A data breach refers to any unauthorized or accidental access, use, disclosure, or destruction of personal data. Data breaches can occur through a variety of means, including cyberattacks, human error, or system malfunctions.
Data breaches can have serious consequences for affected individuals and organizations, including financial loss, reputational damage, and legal liabilities. As a result, data protection laws, such as the GDPR, require organizations to report data breaches to the relevant authorities and affected individuals.
Data breach statistics provide a clear indication of the significant risks and consequences of data breaches:
- According to the 2021 Cost of a Data Breach report by IBM, the average cost of a data breach was $4.24 million in 2021, a 10% increase from the previous year.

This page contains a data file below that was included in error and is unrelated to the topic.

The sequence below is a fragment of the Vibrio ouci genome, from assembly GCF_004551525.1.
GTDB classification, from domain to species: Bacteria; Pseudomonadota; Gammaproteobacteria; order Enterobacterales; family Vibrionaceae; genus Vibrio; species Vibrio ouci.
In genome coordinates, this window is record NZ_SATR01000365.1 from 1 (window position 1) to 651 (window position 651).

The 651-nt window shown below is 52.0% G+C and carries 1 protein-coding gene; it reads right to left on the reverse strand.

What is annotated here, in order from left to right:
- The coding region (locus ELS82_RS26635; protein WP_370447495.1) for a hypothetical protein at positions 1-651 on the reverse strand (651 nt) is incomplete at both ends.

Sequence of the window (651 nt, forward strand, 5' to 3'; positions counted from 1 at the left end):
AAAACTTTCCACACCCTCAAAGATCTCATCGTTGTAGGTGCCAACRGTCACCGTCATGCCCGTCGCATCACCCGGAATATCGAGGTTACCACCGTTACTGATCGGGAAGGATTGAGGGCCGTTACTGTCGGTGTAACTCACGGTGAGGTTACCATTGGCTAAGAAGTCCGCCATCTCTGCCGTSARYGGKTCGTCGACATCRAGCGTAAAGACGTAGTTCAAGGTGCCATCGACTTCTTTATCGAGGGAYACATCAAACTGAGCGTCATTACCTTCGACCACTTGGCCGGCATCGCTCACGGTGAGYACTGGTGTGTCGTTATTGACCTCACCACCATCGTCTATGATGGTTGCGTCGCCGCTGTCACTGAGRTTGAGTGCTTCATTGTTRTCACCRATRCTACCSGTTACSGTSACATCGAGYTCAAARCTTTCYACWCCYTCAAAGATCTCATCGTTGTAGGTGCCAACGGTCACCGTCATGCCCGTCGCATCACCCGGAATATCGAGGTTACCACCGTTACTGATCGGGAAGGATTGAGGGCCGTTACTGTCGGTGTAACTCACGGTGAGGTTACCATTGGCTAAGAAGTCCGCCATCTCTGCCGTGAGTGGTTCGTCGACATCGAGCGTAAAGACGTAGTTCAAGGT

- The same report found that the time to identify and contain a data breach was 287 days on average, and breaches that took longer than 200 days to identify and contain were estimated to cost $4.87 million on average.
- The 2021 Data Breach Investigations Report by Verizon found that the most common type of data breach was phishing, which accounted for 36% of all data breaches. Other common types of data breaches included password attacks (21%) and cloud-based attacks (19%).
- In the first half of 2021, the number of data breaches reported in the United States increased by 38% compared to the same period in 2020, according to a report by the Identity Theft Resource Center.
- The same report found that the healthcare sector was the most affected by data breaches in the first half of 2021, accounting for 27.2% of reported breaches.
These statistics highlight the significant impact of data breaches on organizations and individuals, and the importance of implementing robust data protection measures to prevent and respond to data breaches.